Ten out of ten for perseverance,but you will always be up against it with Hammerite.Hard to use and especially to recoat and rectify.You obviously have the patience of a saint which can only be a good thing and I commend you highly for this so I am sure it will look good when finished.Don't worry about the thumb print, when the paints hard flat it out with 2000 grit and soap and just polish it up to remove imperfections and make it gleam.
Keep up the good work and post up the results.


   RE:AGE / VALUE: posted by Steve on 5/25/2008 at 4:46:03 PM
My mudguards are still hanging there in a neat line with a neat tag attached to each one with neat details as to which neat bike they belong to !

Do...keep on reporting pitfalls, heartaches, paints, grits, timespans etc etc.

It my opinion, in most cases it's not that difficult to get a bike up and running but it does take a heck of a lot of time and patience to go that extra step and make it look the "bees knees" !

I'm not sure mine will ever sparkle the way some of you manage it, they'll probably resemble a tired bike in a rainy late Tuesday afternoon "knocking off" (leaving) scene from an industrial factory area in a Lowry painting complete with crouched over knackered rider (me) dreaming about nothing more than the smell of the meat and potato pie that will greet me when I open the porch door on arrival back at home !

Steve - tired.


ENGLISH ROADSTERS:   Armstrong '69 posted by: jgodsey on 5/25/2008 at 6:40:06 AM
Because of the gas prices (and the fact that I need the exercise) I took my bike out of the garage.
I had the shop give it new tires and a once over, as it hadn't been ridden in 15 years. I also cleaned all the chrome and washed her. the paint is scratched in many places, but I don't think it needs to be repainted just yet. Other than the tires, every bit of it is original with the Sturmley Archer hub and Mesinger seat. I was going to try to buy a vintage seat bag, but I think I may just make one.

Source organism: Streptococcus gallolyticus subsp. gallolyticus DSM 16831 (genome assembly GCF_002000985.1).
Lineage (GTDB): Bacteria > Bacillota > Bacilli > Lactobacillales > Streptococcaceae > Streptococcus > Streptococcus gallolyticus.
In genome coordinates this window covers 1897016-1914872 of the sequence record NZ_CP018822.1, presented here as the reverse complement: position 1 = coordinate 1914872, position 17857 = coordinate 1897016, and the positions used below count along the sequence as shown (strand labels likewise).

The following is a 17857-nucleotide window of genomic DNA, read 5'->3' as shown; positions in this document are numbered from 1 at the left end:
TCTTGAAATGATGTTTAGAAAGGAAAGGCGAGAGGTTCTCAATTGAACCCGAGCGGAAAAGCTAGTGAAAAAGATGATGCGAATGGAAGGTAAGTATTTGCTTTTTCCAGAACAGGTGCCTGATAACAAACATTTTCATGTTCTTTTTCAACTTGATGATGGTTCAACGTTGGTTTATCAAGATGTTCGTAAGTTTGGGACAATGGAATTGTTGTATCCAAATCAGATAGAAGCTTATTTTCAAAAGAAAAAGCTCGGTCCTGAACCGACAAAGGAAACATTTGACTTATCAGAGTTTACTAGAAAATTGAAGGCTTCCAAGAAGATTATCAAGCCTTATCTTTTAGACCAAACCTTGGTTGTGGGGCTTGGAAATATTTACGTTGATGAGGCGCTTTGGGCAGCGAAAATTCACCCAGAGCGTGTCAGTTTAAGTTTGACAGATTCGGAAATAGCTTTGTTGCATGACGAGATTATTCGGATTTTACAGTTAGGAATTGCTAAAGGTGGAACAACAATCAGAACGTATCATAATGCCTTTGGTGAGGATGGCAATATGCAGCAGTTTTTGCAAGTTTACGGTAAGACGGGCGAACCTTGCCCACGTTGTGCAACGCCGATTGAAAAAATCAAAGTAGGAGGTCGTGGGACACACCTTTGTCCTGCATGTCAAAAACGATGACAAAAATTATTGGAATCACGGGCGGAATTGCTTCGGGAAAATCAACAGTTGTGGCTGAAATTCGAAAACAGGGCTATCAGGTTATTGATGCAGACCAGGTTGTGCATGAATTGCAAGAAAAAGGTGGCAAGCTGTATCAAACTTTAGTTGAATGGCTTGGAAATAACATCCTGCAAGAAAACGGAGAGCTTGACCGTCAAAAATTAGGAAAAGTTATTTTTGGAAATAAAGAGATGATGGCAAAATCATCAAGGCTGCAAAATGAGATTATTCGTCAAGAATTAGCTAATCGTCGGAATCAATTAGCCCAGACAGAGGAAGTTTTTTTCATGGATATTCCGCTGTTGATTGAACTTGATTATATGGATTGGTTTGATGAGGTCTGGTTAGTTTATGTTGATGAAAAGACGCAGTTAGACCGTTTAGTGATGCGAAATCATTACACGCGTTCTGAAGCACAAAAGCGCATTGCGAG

NOW I need to get off my butt and use her. I live in a slightly hilly area and need to find reasons to start riding again.

Any advice for out of shape middle aged riders?



   RE:ENGLISH ROADSTERS: Armstrong '69 posted by Ed on 5/25/2008 at 7:06:40 PM
I have repaired about 100 bicycles like this one, very good quality. Please find an original prop stand. That one is a bad frame bender.

   RE:ENGLISH ROADSTERS:   Armstrong '69 posted by Steve on 5/26/2008 at 12:12:39 AM
Keep your eyes (and ears) wide open when out on the road, traffic conditions (even with the current sky high oil prices) and some peoples driving habits are worse now than they've ever been.

Ensure you've got a decent helmet and make sure that YOU can be seen !

Steve - recent incident prompts the above tone.

   RE:ENGLISH ROADSTERS:   Armstrong '69 posted by David on 5/26/2008 at 3:53:30 AM
Pay attention to the fit of the bike and make adjustments so you're as comfy as possible. Otherwise, just ride. As for the kickstand, they all squash the chainstays unless they bolt directly to a plate on the frame.

   RE:ENGLISH ROADSTERS:   Armstrong '69 posted by Geoff Rogers on 5/27/2008 at 7:32:03 AM
The Mesinger saddle is a US-made item, and is definitely not an original fitment to any British bicycle. Your bike orignally would have been equipped with a Brooks or Wrights vinyl mattress saddle. Perhaps the bike shop that sold it new removed that and put on the Mesinger, but that did not happen in Nottingham!
Your bike looks like a real beauty. Those platform-style pedals were used in 1969 only, I believe. They work fine as long as you put a little oil in them. The outer cap is pressed on but you can pry it off with a screwdriver to lubricate, which is very important. Otherwise they will get sticky and wear out quickly. Also, dribble a bit of oil onto the axle, right next to the crank, so it will get into that end of the pedal, and spin it until the oil has gotten in. You will notice a difference right away.
Geoff Rogers